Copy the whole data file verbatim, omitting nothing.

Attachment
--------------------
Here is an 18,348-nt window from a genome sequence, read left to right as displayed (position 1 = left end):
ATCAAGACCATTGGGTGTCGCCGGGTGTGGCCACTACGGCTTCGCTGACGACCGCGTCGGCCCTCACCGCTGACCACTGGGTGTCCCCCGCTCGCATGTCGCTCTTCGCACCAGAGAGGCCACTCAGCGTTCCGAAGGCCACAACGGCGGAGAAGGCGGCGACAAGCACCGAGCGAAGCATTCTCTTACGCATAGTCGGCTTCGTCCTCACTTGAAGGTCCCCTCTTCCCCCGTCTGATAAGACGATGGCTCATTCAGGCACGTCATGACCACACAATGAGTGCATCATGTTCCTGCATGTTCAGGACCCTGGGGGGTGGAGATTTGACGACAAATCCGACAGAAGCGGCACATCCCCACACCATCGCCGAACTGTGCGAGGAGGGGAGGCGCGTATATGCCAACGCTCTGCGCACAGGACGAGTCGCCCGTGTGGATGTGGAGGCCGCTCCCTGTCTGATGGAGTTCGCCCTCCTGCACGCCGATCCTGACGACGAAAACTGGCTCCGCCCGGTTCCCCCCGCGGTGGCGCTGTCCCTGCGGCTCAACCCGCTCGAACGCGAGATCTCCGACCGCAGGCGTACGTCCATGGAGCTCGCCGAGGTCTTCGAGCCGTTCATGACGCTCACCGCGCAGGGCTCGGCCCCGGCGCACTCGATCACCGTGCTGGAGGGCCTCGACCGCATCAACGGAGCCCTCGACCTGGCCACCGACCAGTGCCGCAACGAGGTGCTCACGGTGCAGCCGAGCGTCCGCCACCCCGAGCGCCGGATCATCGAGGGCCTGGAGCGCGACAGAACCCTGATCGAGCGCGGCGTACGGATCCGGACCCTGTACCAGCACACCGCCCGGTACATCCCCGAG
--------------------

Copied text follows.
Here is an 18,348-nt window from a genome sequence, read left to right as displayed (position 1 = left end):
ATCAAGACCATTGGGTGTCGCCGGGTGTGGCCACTACGGCTTCGCTGACGACCGCGTCGGCCCTCACCGCTGACCACTGGGTGTCCCCCGCTCGCATGTCGCTCTTCGCACCAGAGAGGCCACTCAGCGTTCCGAAGGCCACAACGGCGGAGAAGGCGGCGACAAGCACCGAGCGAAGCATTCTCTTACGCATAGTCGGCTTCGTCCTCACTTGAAGGTCCCCTCTTCCCCCGTCTGATAAGACGATGGCTCATTCAGGCACGTCATGACCACACAATGAGTGCATCATGTTCCTGCATGTTCAGGACCCTGGGGGGTGGAGATTTGACGACAAATCCGACAGAAGCGGCACATCCCCACACCATCGCCGAACTGTGCGAGGAGGGGAGGCGCGTATATGCCAACGCTCTGCGCACAGGACGAGTCGCCCGTGTGGATGTGGAGGCCGCTCCCTGTCTGATGGAGTTCGCCCTCCTGCACGCCGATCCTGACGACGAAAACTGGCTCCGCCCGGTTCCCCCCGCGGTGGCGCTGTCCCTGCGGCTCAACCCGCTCGAACGCGAGATCTCCGACCGCAGGCGTACGTCCATGGAGCTCGCCGAGGTCTTCGAGCCGTTCATGACGCTCACCGCGCAGGGCTCGGCCCCGGCGCACTCGATCACCGTGCTGGAGGGCCTCGACCGCATCAACGGAGCCCTCGACCTGGCCACCGACCAGTGCCGCAACGAGGTGCTCACGGTGCAGCCGAGCGTCCGCCACCCCGAGCGCCGGATCATCGAGGGCCTGGAGCGCGACAGAACCCTGATCGAGCGCGGCGTACGGATCCGGACCCTGTACCAGCACACCGCCCGGTACATCCCCGAG